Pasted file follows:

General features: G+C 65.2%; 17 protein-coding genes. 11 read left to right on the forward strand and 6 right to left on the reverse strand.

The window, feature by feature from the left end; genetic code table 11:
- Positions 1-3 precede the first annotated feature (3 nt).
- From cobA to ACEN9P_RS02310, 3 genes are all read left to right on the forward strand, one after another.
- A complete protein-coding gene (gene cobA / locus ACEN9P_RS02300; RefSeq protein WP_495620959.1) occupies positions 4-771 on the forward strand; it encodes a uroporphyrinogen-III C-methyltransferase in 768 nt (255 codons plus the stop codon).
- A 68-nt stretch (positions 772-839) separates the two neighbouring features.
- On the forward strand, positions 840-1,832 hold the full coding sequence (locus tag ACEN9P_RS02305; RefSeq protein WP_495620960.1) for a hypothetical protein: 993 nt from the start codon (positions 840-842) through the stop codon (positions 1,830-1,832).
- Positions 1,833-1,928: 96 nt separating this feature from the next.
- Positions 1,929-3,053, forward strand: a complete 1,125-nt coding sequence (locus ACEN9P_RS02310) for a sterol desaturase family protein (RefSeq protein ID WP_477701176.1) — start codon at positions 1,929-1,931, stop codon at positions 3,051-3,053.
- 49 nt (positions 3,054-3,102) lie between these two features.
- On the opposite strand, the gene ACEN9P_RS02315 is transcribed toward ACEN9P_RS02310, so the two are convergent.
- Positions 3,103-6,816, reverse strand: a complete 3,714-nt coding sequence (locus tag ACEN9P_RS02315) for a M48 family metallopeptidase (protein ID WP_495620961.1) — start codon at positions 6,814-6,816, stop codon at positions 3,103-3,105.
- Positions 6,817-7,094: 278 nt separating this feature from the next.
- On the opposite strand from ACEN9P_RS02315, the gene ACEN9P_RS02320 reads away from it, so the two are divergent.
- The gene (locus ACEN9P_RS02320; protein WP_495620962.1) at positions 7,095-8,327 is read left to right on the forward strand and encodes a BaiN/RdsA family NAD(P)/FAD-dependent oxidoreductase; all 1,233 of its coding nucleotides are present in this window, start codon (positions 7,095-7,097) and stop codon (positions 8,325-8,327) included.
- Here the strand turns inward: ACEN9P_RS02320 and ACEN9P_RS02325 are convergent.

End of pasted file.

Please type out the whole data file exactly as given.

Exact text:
General features: G+C 65.2%; 17 protein-coding genes. 11 read left to right on the forward strand and 6 right to left on the reverse strand.

The window, feature by feature from the left end; genetic code table 11:
- Positions 1-3 precede the first annotated feature (3 nt).
- From cobA to ACEN9P_RS02310, 3 genes are all read left to right on the forward strand, one after another.
- A complete protein-coding gene (gene cobA / locus ACEN9P_RS02300; RefSeq protein WP_495620959.1) occupies positions 4-771 on the forward strand; it encodes a uroporphyrinogen-III C-methyltransferase in 768 nt (255 codons plus the stop codon).
- A 68-nt stretch (positions 772-839) separates the two neighbouring features.
- On the forward strand, positions 840-1,832 hold the full coding sequence (locus tag ACEN9P_RS02305; RefSeq protein WP_495620960.1) for a hypothetical protein: 993 nt from the start codon (positions 840-842) through the stop codon (positions 1,830-1,832).
- Positions 1,833-1,928: 96 nt separating this feature from the next.
- Positions 1,929-3,053, forward strand: a complete 1,125-nt coding sequence (locus ACEN9P_RS02310) for a sterol desaturase family protein (RefSeq protein ID WP_477701176.1) — start codon at positions 1,929-1,931, stop codon at positions 3,051-3,053.
- 49 nt (positions 3,054-3,102) lie between these two features.
- On the opposite strand, the gene ACEN9P_RS02315 is transcribed toward ACEN9P_RS02310, so the two are convergent.
- Positions 3,103-6,816, reverse strand: a complete 3,714-nt coding sequence (locus tag ACEN9P_RS02315) for a M48 family metallopeptidase (protein ID WP_495620961.1) — start codon at positions 6,814-6,816, stop codon at positions 3,103-3,105.
- Positions 6,817-7,094: 278 nt separating this feature from the next.
- On the opposite strand from ACEN9P_RS02315, the gene ACEN9P_RS02320 reads away from it, so the two are divergent.
- The gene (locus ACEN9P_RS02320; protein WP_495620962.1) at positions 7,095-8,327 is read left to right on the forward strand and encodes a BaiN/RdsA family NAD(P)/FAD-dependent oxidoreductase; all 1,233 of its coding nucleotides are present in this window, start codon (positions 7,095-7,097) and stop codon (positions 8,325-8,327) included.
- Here the strand turns inward: ACEN9P_RS02320 and ACEN9P_RS02325 are convergent.